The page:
• Second Chance Women’s Re-Entry Court (WRC) — a specialized court-based jail diversion program that provides mental health treatment, substance use disorder treatment, and other social support services.

The evaluation found that both of these HIAs:
  • Helped increase local commitments to program funding
  • Found impacts on health determinants
  • Highlighted programs’ relationship to priority county topics
  • Strengthened existing and fostered new collaborations among government agencies
  • Helped change institutional mindsets and increase focus on health

You can access the executive summary and full report to read our full set of findings and recommendations from this project.

Public Health Departments in Criminal Justice Reform

“We can all agree that mass incarceration is a public health problem.” – interview participant from the California Department of Public Health

How can public health departments play a more significant role in criminal justice reform? With support from The California Endowment, we conducted focus groups and interviews with representatives from more than 20 local and state public health departments in California. We asked them about their current work related to criminal justice and what stops them from doing more. Our report — Public Health Departments in California and Criminal Justice System Reform:  Successes, Barriers, and Recommendations for Action — summarizes our findings and provides a set of recommendations for public health departments wanting to get more involved in criminal justice reform.


5 July 2016

Lessons about health impact assessment: Learning by Doing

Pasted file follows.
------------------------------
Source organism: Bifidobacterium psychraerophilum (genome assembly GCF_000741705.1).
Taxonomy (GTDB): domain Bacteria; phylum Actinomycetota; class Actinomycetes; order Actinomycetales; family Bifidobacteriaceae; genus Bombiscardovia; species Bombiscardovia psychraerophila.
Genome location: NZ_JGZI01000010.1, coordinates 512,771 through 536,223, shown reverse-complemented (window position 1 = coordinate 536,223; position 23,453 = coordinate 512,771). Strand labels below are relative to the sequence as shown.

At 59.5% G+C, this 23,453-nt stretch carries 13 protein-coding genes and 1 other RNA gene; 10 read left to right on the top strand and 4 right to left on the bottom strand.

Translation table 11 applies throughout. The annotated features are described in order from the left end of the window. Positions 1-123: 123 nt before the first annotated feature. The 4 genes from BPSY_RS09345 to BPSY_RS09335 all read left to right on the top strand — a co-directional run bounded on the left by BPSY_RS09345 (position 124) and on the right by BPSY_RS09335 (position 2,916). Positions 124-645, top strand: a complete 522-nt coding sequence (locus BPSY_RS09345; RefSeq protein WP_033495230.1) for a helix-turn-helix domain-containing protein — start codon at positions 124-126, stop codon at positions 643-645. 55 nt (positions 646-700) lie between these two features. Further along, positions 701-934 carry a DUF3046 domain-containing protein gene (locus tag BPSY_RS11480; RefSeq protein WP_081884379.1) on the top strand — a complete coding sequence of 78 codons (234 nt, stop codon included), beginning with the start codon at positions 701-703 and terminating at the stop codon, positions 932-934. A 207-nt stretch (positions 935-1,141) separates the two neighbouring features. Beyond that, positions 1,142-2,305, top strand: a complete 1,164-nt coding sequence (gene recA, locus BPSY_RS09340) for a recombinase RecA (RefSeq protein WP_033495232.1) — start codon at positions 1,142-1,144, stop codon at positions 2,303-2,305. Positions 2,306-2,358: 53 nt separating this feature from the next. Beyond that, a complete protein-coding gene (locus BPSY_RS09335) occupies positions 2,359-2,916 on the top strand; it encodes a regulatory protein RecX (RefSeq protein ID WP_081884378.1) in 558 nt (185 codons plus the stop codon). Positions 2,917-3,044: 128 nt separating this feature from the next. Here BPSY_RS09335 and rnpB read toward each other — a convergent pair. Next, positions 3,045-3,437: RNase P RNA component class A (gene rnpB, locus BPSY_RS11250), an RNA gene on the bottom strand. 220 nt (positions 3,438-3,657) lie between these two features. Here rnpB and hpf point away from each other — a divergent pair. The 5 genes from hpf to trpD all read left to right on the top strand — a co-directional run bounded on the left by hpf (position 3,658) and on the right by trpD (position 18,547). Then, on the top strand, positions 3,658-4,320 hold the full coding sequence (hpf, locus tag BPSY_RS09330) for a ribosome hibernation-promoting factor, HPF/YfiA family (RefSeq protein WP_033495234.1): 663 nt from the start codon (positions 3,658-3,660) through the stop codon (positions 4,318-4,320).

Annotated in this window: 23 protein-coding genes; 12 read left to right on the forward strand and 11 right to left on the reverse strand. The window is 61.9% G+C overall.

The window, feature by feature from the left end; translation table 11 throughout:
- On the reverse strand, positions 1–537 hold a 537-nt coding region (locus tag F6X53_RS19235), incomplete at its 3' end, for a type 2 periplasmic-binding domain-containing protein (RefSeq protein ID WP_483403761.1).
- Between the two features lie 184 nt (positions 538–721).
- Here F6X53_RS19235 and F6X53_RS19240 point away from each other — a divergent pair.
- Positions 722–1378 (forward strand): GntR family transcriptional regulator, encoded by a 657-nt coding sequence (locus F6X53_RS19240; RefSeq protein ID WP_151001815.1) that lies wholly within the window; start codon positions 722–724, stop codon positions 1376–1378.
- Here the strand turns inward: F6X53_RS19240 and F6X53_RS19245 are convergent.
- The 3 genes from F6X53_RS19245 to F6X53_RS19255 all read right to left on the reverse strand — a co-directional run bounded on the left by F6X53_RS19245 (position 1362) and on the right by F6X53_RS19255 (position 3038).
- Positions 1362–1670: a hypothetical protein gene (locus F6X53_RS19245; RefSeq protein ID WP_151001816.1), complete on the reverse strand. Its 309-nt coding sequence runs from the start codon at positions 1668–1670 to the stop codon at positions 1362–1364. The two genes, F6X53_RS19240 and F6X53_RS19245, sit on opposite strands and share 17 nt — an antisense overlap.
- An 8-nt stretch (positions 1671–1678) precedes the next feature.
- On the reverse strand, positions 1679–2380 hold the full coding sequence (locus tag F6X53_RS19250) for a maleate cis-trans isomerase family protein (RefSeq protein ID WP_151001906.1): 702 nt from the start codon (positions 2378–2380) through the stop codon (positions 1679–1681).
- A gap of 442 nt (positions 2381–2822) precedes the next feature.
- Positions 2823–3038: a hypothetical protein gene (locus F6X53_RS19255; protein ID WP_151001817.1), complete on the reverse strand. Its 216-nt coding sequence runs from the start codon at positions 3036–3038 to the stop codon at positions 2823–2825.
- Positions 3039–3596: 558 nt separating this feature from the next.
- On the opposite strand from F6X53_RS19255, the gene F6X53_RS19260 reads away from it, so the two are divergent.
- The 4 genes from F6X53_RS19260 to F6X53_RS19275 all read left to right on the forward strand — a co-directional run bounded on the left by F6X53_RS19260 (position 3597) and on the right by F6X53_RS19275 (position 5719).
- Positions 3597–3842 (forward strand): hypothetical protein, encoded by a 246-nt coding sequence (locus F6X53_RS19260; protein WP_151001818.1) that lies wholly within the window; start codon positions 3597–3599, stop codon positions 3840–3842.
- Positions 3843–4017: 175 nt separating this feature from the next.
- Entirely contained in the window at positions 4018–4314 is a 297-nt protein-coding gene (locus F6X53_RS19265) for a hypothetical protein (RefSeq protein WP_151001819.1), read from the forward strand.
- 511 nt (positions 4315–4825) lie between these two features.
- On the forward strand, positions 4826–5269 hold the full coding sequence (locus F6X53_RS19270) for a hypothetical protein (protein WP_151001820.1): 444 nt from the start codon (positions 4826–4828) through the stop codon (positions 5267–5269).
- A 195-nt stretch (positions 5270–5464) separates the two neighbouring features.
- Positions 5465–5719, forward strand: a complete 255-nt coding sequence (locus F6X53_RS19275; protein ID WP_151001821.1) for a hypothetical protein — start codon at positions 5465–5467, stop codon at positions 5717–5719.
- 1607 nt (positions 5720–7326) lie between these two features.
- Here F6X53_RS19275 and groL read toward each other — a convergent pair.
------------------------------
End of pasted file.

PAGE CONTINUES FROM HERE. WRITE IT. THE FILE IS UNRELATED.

VicHealth team presenting on their
equity focused health impact assessment
Last week I attended the final day of a Learning by Doing health impact assessment (HIA) training program. Learning by Doing is a structured six-day training program run by the Centre for Health Equity Training, Research and Evaluation (CHETRE), where I work. The training is broken up into distinct stages. People learn about HIA, go away and do the steps they've learned about, then come back to reflect and learn about the next steps in the process.

The final day is always great because the different groups who have been doing their HIAs present their work and their findings. There were five HIAs conducted in this round of Learning by Doing, which included the South Western Sydney Local Health District, the NSW Department of Family and Community Services, VicHealth, Liverpool City Council, the Think+Do Tank and community representatives.

Some of the stand-out lessons from the Learning by Doing sites were:
  • A lot of the value of HIA lies in highlighting and clarifying assumptions made during planning.
  • A planned engagement approach is useful as part of all HIAs.